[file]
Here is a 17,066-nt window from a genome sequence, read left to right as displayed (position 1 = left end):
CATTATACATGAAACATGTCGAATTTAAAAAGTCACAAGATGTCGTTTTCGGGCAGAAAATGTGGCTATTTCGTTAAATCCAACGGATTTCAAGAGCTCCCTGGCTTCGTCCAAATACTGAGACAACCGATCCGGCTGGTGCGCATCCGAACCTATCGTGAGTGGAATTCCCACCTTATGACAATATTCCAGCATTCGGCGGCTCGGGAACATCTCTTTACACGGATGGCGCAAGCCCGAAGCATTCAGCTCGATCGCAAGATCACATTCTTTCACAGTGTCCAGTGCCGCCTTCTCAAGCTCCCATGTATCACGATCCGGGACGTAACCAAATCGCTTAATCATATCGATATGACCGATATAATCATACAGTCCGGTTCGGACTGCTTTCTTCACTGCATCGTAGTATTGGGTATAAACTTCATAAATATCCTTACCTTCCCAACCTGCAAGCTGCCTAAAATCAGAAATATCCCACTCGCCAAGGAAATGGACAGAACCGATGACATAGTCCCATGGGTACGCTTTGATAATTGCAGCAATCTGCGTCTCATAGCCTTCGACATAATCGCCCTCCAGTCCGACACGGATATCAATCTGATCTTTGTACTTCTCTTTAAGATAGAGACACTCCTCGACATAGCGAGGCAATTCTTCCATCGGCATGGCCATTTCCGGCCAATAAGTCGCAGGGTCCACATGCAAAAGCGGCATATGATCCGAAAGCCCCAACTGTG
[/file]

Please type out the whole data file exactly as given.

Here is a 17,066-nt window from a genome sequence, read left to right as displayed (position 1 = left end):
CATTATACATGAAACATGTCGAATTTAAAAAGTCACAAGATGTCGTTTTCGGGCAGAAAATGTGGCTATTTCGTTAAATCCAACGGATTTCAAGAGCTCCCTGGCTTCGTCCAAATACTGAGACAACCGATCCGGCTGGTGCGCATCCGAACCTATCGTGAGTGGAATTCCCACCTTATGACAATATTCCAGCATTCGGCGGCTCGGGAACATCTCTTTACACGGATGGCGCAAGCCCGAAGCATTCAGCTCGATCGCAAGATCACATTCTTTCACAGTGTCCAGTGCCGCCTTCTCAAGCTCCCATGTATCACGATCCGGGACGTAACCAAATCGCTTAATCATATCGATATGACCGATATAATCATACAGTCCGGTTCGGACTGCTTTCTTCACTGCATCGTAGTATTGGGTATAAACTTCATAAATATCCTTACCTTCCCAACCTGCAAGCTGCCTAAAATCAGAAATATCCCACTCGCCAAGGAAATGGACAGAACCGATGACATAGTCCCATGGGTACGCTTTGATAATTGCAGCAATCTGCGTCTCATAGCCTTCGACATAATCGCCCTCCAGTCCGACACGGATATCAATCTGATCTTTGTACTTCTCTTTAAGATAGAGACACTCCTCGACATAGCGAGGCAATTCTTCCATCGGCATGGCCATTTCCGGCCAATAAGTCGCAGGGTCCACATGCAAAAGCGGCATATGATCCGAAAGCCCCAACTGTG